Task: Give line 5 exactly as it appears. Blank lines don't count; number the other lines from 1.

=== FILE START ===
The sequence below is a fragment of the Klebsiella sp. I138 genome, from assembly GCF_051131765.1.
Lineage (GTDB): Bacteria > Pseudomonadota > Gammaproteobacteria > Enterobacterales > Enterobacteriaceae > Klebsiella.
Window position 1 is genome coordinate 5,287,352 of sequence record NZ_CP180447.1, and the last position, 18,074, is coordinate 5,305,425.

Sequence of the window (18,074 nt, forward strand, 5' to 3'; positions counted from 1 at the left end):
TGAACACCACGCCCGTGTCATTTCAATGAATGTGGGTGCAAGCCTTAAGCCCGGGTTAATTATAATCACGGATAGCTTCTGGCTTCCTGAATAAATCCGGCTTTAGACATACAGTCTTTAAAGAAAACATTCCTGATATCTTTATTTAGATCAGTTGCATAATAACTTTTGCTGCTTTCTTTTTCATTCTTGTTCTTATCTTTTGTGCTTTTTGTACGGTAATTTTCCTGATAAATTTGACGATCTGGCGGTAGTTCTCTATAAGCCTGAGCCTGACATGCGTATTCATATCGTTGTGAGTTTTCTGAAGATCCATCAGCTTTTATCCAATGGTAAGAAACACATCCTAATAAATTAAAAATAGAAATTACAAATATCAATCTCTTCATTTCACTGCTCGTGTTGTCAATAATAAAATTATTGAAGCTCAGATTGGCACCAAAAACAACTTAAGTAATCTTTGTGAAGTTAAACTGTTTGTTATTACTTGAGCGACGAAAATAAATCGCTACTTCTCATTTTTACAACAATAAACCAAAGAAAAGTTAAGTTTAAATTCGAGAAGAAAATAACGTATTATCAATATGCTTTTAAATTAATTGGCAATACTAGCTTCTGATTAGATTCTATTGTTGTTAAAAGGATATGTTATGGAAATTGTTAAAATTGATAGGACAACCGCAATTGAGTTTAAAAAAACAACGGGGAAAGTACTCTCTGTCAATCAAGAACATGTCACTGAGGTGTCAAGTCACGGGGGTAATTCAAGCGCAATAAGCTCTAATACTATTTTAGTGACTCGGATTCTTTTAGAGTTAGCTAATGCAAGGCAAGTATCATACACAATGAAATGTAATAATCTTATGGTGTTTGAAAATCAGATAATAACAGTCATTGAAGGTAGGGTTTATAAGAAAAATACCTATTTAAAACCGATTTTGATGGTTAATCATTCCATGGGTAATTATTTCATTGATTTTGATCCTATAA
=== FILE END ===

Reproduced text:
TGAACACCACGCCCGTGTCATTTCAATGAATGTGGGTGCAAGCCTTAAGCCCGGGTTAATTATAATCACGGATAGCTTCTGGCTTCCTGAATAAATCCGGCTTTAGACATACAGTCTTTAAAGAAAACATTCCTGATATCTTTATTTAGATCAGTTGCATAATAACTTTTGCTGCTTTCTTTTTCATTCTTGTTCTTATCTTTTGTGCTTTTTGTACGGTAATTTTCCTGATAAATTTGACGATCTGGCGGTAGTTCTCTATAAGCCTGAGCCTGACATGCGTATTCATATCGTTGTGAGTTTTCTGAAGATCCATCAGCTTTTATCCAATGGTAAGAAACACATCCTAATAAATTAAAAATAGAAATTACAAATATCAATCTCTTCATTTCACTGCTCGTGTTGTCAATAATAAAATTATTGAAGCTCAGATTGGCACCAAAAACAACTTAAGTAATCTTTGTGAAGTTAAACTGTTTGTTATTACTTGAGCGACGAAAATAAATCGCTACTTCTCATTTTTACAACAATAAACCAAAGAAAAGTTAAGTTTAAATTCGAGAAGAAAATAACGTATTATCAATATGCTTTTAAATTAATTGGCAATACTAGCTTCTGATTAGATTCTATTGTTGTTAAAAGGATATGTTATGGAAATTGTTAAAATTGATAGGACAACCGCAATTGAGTTTAAAAAAACAACGGGGAAAGTACTCTCTGTCAATCAAGAACATGTCACTGAGGTGTCAAGTCACGGGGGTAATTCAAGCGCAATAAGCTCTAATACTATTTTAGTGACTCGGATTCTTTTAGAGTTAGCTAATGCAAGGCAAGTATCATACACAATGAAATGTAATAATCTTATGGTGTTTGAAAATCAGATAATAACAGTCATTGAAGGTAGGGTTTATAAGAAAAATACCTATTTAAAACCGATTTTGATGGTTAATCATTCCATGGGTAATTATTTCATTGATTTTGATCCTATAA